Sustainable development is a broad term to describe policies, projects and investments that provide benefits today without sacrificing environmental, social and personal health in the future. These policies are often described as green because they focus on limiting the impact of development on the environment. However, the benefits of sustainable development are also felt across a wide cross section of human health and well-being, including reductions in pollution- and environment-related disease, improved health outcomes and decreased stress.As the threats of climate change become increasingly important, win-win strategies for mitigation, health improvement and cost savings offer a range of advantages for various stakeholders. For example, greener health care operations can generate patient and worker health benefits while also saving energy, mitigating climate risks and creating long-term cost savings. The World Health Organization is committed to pursuing sustainable development in all its work to help protect the people of tomorrow from the health growing health risks of today.
Many sustainable development strategies can offer significant wins for health, climate and the environment, and the benefits can be seen almost immediately. For example, many health and development goals can be achieved simultaneously by tackling air pollution, which is responsible for an estimated 7 million premature deaths annually. Polluting emissions include powerful short-lived climate pollutants (SLCPs)—particularly black carbon, ozone and methane—which are very harmful to health but have only brief atmospheric lifetimes.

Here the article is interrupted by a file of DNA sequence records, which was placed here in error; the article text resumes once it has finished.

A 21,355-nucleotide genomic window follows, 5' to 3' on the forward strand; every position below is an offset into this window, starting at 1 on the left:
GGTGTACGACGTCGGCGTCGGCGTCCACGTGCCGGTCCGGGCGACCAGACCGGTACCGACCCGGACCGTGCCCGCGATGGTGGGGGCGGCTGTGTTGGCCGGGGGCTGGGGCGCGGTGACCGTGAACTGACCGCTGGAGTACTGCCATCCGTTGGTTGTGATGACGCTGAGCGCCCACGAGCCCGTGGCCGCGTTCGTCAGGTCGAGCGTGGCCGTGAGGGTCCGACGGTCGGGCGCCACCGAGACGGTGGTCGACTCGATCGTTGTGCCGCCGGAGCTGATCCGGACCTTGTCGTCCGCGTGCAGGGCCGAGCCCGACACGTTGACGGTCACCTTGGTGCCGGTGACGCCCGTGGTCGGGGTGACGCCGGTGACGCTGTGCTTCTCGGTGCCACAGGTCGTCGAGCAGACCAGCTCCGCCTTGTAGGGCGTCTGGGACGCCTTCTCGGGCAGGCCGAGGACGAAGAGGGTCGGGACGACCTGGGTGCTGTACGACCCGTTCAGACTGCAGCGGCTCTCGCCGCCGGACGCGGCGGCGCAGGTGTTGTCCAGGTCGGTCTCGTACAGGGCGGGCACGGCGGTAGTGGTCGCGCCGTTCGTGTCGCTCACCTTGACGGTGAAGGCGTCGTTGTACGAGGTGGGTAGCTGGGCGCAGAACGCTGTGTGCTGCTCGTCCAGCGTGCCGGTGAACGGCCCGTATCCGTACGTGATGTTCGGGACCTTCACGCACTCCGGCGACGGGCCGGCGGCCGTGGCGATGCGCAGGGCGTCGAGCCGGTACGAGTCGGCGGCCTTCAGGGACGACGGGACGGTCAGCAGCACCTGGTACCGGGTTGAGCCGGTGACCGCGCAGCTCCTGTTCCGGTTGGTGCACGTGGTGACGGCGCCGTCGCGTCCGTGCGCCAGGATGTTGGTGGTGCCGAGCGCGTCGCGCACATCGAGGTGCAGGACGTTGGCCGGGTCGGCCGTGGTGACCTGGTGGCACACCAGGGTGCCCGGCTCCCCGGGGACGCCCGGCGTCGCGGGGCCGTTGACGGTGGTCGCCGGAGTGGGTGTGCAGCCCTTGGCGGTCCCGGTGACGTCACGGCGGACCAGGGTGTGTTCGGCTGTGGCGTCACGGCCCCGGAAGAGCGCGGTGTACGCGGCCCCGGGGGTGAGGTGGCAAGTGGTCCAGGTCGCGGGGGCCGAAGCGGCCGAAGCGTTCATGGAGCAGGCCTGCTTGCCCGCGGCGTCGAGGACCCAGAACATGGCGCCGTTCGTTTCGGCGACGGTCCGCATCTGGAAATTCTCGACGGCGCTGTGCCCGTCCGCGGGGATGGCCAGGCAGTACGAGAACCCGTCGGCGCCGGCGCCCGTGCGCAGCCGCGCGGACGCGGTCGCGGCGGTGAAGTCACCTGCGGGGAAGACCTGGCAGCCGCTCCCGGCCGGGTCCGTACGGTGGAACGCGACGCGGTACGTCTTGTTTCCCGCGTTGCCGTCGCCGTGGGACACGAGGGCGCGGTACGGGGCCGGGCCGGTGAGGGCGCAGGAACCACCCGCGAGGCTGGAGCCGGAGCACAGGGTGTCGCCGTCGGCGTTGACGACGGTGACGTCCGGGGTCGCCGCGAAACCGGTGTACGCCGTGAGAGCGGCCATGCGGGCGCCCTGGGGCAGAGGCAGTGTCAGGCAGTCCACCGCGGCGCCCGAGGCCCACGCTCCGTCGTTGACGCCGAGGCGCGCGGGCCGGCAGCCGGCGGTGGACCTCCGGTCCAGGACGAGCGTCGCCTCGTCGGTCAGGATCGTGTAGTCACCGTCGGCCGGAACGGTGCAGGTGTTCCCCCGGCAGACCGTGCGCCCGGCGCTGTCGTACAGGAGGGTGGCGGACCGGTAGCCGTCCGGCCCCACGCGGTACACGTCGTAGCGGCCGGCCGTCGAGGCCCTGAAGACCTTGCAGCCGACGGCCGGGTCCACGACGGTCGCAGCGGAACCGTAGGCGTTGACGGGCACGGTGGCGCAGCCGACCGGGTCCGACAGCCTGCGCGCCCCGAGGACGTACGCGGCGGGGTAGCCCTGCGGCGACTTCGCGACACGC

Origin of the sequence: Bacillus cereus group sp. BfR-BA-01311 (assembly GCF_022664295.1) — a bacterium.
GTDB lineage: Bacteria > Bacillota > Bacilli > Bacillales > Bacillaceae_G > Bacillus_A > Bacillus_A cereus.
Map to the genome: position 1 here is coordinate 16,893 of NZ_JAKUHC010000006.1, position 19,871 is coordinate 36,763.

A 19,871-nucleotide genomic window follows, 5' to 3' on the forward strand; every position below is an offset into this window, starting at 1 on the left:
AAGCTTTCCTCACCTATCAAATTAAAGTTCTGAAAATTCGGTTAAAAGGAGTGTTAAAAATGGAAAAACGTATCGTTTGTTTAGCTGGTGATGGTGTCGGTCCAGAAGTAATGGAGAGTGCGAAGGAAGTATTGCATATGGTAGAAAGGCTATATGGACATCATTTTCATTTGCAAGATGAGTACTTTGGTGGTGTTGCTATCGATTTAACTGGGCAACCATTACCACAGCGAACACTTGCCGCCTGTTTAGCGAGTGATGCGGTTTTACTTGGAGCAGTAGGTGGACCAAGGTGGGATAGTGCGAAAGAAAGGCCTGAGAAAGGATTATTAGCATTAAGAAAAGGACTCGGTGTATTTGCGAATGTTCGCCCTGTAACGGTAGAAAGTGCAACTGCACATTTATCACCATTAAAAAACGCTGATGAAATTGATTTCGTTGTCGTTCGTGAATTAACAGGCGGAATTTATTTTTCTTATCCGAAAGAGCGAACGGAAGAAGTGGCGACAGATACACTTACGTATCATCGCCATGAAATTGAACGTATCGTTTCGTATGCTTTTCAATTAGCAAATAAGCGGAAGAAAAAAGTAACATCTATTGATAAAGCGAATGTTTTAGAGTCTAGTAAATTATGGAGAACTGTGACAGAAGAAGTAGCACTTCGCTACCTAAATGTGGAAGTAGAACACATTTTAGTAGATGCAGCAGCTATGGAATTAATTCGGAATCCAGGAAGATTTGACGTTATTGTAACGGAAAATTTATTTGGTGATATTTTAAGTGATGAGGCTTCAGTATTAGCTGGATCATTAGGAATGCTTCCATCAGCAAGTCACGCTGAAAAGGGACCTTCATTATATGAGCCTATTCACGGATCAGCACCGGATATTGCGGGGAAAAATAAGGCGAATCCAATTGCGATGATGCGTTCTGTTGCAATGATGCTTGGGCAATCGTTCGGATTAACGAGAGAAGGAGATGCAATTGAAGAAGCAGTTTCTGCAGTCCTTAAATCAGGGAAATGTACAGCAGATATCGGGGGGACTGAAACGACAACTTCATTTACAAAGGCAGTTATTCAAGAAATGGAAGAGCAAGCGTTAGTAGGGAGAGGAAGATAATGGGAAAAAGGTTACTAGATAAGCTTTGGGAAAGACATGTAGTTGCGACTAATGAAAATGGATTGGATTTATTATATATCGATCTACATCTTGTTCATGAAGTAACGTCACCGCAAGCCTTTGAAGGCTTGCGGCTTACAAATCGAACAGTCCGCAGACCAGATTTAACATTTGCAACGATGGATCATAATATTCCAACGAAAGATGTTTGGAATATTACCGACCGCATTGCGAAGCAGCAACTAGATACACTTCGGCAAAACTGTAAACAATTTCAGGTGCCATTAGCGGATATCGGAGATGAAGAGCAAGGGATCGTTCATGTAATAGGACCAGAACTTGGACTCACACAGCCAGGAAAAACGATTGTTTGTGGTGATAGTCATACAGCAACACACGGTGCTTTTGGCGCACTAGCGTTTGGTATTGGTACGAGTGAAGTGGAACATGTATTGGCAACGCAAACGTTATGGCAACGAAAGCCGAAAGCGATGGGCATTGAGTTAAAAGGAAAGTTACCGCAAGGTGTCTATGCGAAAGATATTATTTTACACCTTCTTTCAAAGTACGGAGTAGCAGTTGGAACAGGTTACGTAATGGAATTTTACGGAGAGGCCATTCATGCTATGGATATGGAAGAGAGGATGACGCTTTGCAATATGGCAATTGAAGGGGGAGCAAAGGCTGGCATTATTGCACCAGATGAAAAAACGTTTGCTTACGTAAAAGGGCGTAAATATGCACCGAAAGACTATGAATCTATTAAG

Transport policies and investments that favour clean public transport, along with walking and cycling, can have a dramatic impact on air quality. This can reduce multiple health risks at the same time, including stroke, heart attack, lung disease and some cancers. They can also reduce the estimated 1.25 million deaths annually from traffic injury, while also improving access to health services, particularly in densely populated areas.
Sustainable development housing policies can further reduce emissions through considerations such as building siting and land use, choices of construction materials, design features and ventilation and energy.
WHO’s work is guided by the Sustainable Development Goals, particularly Goal 3: “Ensure healthy lives and promote well-being for all at all ages.” The Goals inform projects and policies across the Organization, including guidelines on housing, urban development, transportation systems and health care delivery.
For example, the WHO Housing and health guidelines, first published in 2018, highlight the increasing impact of housing conditions on human health in light of urban growth, climate and demographic changes. The guidelines provide Member States, partners and the public with evidence-based recommendations relevant to inadequate living space (crowding), low and high indoor temperatures, injury hazards in the home, and accessibility of housing for people with functional impairments.
The Urban Health Initiative (UHI) also focuses on ways for cities to enable good health by catalysing effective action on urban air pollution and short-lived climate pollutants (SLCPs)—saving lives by linking health, environment and sustainable development. WHO also collaborates with the Climate and Clean Air Coalition (CCAC) on the Breathe Life campaign, which aims to cut air pollution and reduce the 7 million premature deaths annually that it causes.